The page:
Occasionally we see a tackle that makes you want to go home, climb into bed and try and forget you ever saw it. “Not even a yellow?!?” asks one baffled HS fan following a lunging, could have snapped a leg like a breadstick example from the marauding AFC fullback, who is beyond lucky to still be on the pitch. One fan screams at the top of his lungs “DISGUSTING!” another proclaims that it's “the worst tackle I've ever seen”. I wince, gasp and grab Tom's arm like a Victorian lady at a risque show, after seeing saw a mans navel.

A break in play towards the end of the half , means we witness something you don’t see every day on a football pitch, one AFC player uses the stoppage to do a bit of Yoga, and performs a fine downward dog.

When the man in goal for HS saves again, this time from point black range, denying AFC the equaliser, the noise of the home fans, “come on Hornchurch” drowns out the tweeting birds, and sounds of nature blooming all around us brought on by the Sun finally breaking through. Their final chance of the half fizzes just wide and gets a collective “oohhhhh” and a final cry of “Urchins, Urchins, Urchins”

If there was any question I wasn't already totally in love with music being played here, the fact that the first song of half time is everyone’s favourite 70’s Dutch outfit, Golden Earring’s ‘Radar Love’, this is now beyond doubt and I might have to consider being a regular. I sit on the steps of the terrace, singing along softly under my breath “the road has got me hypnotized” waiting for Tom who's on the tea run.

The man over the airwaves has broken free from his booth, and is now pacing pitchside, with a silver champagne bucket in one hand, and a mic in the other. It’s 50/50 time and a chance to win “80 smackaroos”. Tom returns, tea sloshing from side to side, focused on not spilling anymore down his jeans after being informed, “we’re getting lids for next season, promise”.  A lady in the crowd fails to pick my ticket, but instead Fred's, fucking Fred with his £80, not that I’m bitter or anything.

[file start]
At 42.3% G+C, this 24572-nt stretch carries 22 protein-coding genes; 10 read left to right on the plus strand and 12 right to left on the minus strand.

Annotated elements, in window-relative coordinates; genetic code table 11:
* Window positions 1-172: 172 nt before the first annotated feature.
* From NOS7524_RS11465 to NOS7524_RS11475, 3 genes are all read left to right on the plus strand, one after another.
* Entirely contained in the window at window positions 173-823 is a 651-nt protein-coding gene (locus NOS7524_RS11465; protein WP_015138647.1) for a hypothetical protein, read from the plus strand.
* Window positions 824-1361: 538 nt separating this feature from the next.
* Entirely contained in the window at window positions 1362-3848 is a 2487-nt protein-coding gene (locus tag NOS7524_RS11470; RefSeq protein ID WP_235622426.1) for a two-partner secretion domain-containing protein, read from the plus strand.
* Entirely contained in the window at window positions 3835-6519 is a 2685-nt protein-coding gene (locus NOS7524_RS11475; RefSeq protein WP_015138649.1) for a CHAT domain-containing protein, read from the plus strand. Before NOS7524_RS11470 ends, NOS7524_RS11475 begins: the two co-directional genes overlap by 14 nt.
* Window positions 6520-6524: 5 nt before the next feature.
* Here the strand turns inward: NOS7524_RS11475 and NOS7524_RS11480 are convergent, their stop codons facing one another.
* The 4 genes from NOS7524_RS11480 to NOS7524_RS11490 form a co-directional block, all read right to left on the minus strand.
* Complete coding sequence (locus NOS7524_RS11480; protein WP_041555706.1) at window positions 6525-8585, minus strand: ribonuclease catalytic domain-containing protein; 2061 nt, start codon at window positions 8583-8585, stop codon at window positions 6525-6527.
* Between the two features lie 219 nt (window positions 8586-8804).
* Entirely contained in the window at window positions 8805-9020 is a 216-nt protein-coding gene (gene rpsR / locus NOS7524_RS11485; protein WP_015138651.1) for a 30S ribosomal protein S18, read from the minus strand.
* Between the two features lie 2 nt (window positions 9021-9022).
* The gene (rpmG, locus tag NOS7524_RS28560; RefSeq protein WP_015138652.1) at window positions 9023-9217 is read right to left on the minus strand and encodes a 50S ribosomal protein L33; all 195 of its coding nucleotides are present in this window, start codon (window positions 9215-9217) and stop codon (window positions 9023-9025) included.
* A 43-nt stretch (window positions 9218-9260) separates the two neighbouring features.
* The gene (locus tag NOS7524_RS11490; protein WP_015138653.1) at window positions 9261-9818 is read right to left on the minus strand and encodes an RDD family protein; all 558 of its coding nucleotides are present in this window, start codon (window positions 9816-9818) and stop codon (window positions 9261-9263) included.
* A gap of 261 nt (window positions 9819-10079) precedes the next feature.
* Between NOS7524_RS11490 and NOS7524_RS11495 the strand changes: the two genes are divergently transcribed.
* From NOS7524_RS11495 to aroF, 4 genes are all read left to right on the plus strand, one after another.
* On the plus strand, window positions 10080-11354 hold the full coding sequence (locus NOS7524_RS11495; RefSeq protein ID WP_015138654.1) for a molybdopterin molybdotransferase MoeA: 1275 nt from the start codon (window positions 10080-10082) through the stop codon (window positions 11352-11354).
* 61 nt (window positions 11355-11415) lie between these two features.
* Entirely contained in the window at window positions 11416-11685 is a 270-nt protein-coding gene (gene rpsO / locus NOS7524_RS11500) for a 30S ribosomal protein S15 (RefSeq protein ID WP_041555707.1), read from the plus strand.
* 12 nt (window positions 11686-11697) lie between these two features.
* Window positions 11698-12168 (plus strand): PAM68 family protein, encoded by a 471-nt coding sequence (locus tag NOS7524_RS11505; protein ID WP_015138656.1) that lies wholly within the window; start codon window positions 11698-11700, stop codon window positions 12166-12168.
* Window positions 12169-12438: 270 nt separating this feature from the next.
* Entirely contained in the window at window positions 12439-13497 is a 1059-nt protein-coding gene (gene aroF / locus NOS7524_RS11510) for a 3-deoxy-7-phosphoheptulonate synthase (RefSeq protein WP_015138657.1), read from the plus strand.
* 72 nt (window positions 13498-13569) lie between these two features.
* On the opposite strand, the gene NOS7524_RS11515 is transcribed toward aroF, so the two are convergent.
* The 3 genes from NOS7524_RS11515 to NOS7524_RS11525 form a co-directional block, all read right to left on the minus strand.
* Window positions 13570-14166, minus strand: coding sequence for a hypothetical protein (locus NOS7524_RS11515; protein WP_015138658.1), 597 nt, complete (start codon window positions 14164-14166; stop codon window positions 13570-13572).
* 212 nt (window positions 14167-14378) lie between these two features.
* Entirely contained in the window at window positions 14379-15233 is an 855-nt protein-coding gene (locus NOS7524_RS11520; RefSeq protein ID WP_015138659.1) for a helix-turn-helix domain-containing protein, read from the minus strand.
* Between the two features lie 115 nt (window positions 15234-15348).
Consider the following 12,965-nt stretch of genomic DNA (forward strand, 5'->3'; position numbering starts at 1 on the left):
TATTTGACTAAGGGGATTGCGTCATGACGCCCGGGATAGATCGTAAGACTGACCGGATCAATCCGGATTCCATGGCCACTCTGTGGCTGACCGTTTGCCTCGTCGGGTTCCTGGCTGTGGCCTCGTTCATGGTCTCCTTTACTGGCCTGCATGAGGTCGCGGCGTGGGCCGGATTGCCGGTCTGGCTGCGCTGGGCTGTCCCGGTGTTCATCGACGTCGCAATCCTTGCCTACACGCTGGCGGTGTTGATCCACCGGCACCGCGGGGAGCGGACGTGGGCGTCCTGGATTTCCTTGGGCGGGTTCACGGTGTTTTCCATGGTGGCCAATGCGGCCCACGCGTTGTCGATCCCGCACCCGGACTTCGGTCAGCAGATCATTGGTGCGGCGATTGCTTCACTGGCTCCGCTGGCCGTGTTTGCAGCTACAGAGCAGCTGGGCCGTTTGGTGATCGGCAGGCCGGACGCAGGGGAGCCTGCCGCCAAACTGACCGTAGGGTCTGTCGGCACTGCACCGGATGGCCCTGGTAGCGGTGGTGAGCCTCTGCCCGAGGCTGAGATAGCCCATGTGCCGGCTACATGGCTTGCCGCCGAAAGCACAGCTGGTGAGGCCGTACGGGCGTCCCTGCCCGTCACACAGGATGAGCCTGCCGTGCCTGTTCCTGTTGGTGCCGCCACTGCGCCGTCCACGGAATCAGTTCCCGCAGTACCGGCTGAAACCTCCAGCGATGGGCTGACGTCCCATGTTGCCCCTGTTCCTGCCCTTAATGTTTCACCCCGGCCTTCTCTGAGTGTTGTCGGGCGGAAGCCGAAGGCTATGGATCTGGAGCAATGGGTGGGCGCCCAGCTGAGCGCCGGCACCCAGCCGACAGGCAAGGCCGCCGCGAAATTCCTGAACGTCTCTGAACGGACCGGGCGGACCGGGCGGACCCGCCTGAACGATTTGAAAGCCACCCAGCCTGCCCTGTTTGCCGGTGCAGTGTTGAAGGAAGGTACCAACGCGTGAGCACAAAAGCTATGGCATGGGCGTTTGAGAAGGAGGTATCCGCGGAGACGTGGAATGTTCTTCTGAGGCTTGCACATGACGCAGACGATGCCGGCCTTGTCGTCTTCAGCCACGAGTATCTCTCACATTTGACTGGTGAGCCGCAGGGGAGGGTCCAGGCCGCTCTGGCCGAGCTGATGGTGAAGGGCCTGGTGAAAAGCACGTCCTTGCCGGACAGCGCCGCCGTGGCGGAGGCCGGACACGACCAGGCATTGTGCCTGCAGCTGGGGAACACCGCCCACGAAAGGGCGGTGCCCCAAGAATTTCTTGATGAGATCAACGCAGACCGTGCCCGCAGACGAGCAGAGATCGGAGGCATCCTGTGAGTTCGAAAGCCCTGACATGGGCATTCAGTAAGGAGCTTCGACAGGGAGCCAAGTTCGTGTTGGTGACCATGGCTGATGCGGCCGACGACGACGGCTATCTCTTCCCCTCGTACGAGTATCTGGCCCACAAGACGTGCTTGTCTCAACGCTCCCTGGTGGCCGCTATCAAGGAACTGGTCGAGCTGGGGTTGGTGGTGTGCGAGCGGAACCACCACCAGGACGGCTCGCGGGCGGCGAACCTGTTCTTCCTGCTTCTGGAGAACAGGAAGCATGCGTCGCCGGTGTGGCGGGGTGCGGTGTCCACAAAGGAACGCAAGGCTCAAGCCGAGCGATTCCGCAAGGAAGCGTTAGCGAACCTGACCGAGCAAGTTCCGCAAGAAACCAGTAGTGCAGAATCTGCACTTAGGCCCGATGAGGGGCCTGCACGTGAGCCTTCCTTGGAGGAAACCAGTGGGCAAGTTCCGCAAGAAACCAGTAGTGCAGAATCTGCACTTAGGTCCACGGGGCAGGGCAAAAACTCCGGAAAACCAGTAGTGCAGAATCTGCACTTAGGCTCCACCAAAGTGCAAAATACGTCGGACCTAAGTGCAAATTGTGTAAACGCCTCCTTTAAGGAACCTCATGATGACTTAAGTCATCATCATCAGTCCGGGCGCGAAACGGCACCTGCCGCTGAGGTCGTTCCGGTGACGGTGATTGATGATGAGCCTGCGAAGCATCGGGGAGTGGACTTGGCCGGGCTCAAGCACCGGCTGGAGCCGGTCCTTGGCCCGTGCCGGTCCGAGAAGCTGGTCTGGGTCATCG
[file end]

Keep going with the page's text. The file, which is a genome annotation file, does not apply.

‘Smoke On The Water’ greets the returning players, as does some full blown sunshine, and it's turning into a nice afternoon. Tom is quite right that the music is what might be described as “Dad music” but it's awesome nonetheless. I get the feeling this track is from a Jeremy Clarkson ‘Best Rock To Drive To EVER!!!’ CD from the Mail on Sunday. With the arrival of the first team, it does mean that an AFC sub whose long flowing hair would give Samson a run for his money has to scamper off the pitch.

Even though the game has kicked off track number two from the Stig fronted CD, ‘Silver Machine’ is still playing, and Tom ponders again a question he has posed before “what would it be like if they left the music playing all the time?”.

Although low in number, the voice of one HS fan, not quite on par with the Hampton and Richmond Brian Blessed, but close, makes up for it as he thunders out “COME ON HEYBRIDGE”

The HS fans have decided to dabble in the dark arts, one of them from nowhere has produced an air horn, that goes off less than a foot from me and almost brings on a stroke. It’s first appearance is early into the new half, as an AFC player swings in a free kick, I suppose he was attempting to put him off his stride, but all it does is give me shell shock and hilariously has the opposite desired effect.